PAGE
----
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SelinaK
09-09-2008, 06:35 AM
I want to buy the big set of colored pencils from the local manufacturer Koh-I-Noor (I have a set of Derwents and some Polychromos and kohinoors, and why not add another set a have more colors at hand :) ), but could not find on their website whether they were wax or oil based. So I e-mailed them and got a nice detailed answer which I think I might share with you, because it applies to all CP, not just the kohinoors.
(Moderators, if you think it's redundant, feel free to delete.)

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Dear customer,

We're pleased you like our products (yes, I oiled some tongues :) ). Regarding your questions:

We offer artist grade colored pencils Polycolor and watercolour pencils Mondeluz (and some more, like Triocolor or the woodles pencils I saw in some e-shops including Dick Blick). The base of the pencil core is the same for both, made of kaolin clay, pigment and a binder based on dextrin.

The softness and whether the pencil will be watercolour or waterproof depends on the preparation of the lead - oil or fat based, or wax based. The wax can be emulsified or non-emulsified. Every manufacturer develops its own preparation procedure based on the composition of the lead. The preparation agents can be added into the cold material during mixing, and in that case it's the waxes; or the material can be mixed without preparation agents and the cores are then prepared in a hot bath - using oils, fats or fat+wax, which is our case.

The cold preparation is better for thicker leads - over 4 mm - the hot preparation is usually used for thin leads under 4 mm. The wax used in cold preparation must be partially emulsified, otherwise the mix would not be homogenous, or another binder than organic dextrin must be used. In hot preparation any binder is acceptable and the wax doesn't have to be emulsified. The material that would be cold prepared requires longer and more complicated mixing, but the folowing drawing and drying process is shorter and less complicated. Both methods have their pros and cons.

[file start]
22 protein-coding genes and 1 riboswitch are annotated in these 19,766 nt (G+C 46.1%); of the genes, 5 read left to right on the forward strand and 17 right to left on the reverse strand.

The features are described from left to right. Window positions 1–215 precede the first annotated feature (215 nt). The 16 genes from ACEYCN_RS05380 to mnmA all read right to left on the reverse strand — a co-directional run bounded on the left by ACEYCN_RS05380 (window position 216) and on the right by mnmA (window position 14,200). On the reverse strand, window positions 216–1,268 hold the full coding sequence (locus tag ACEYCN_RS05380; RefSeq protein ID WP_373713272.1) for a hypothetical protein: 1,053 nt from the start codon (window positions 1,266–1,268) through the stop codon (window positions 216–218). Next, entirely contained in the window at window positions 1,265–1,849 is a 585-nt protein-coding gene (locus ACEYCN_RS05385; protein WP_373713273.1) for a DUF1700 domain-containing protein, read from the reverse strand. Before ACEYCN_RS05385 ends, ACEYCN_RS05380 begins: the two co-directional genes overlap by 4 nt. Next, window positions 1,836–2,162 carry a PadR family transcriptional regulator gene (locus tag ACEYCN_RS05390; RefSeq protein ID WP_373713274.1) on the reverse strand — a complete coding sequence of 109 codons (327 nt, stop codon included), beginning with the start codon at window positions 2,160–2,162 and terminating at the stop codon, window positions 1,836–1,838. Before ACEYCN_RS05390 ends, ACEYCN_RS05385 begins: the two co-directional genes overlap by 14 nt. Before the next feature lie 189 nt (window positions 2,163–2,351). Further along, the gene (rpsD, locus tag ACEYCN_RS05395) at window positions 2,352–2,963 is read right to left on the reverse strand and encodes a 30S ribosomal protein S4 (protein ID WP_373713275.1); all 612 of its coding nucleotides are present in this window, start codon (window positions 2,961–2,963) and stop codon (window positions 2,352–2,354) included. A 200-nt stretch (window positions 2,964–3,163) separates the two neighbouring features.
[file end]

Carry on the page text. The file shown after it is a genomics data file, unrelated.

The Polycolor pencils are prepared using a mixture of fats and waxes, the pencils are waterproof. Thanks to the wax (paraffin) the pencil glides easily on the paper, the fat improves the trace (makes the core "break" and dislodge the colour particles on the paper) and makes it more compact.

The watercolour Mondeluz pencils are prepared in a hot bath using emulsified waxes. The lead accepts water and is water soluble. Emulsified waxes can be used in cold preparation, but the resulting leads would not be waterproof.

The basic material is the same for both Polycolors and Mondeluz and the leads are then prepared depending on the required product.

The woodless watercolour sticks are made just like the watercolour pencils, but the leads are thicker and coated with varnish.

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I also asked about pastels, the manufacturer produces soft and extra soft pastels + pastel pencils and I wanted to know the difference between the soft and extra soft:

The pastel pencils leads are made of pumice, pigments and dextrin binder.
The soft pastels are made of talc, pumice, pigment and dextrin binder.
The extra soft pastels are made of talc, pigments and dextrin binder.

Regarding the hardness, in percentage it would look like this:

pastel pencils: 120%
soft pastels: 100-110%
extra soft pastels: 8% not sure this isn't a typo? anyway I'm gonna go buy the extra soft set right now, because I really want to try it!

pinkrybns
09-09-2008, 06:43 AM
Thanks for posting this Selina.
It may be redundant, but we'll keep it.:)
In fact, I'm adding this to the CP Library ( so I can access it when someone else comes along and wonders!)
:D

Judy

P.S. I am going to break up that paragraph a bit so it's easier to read.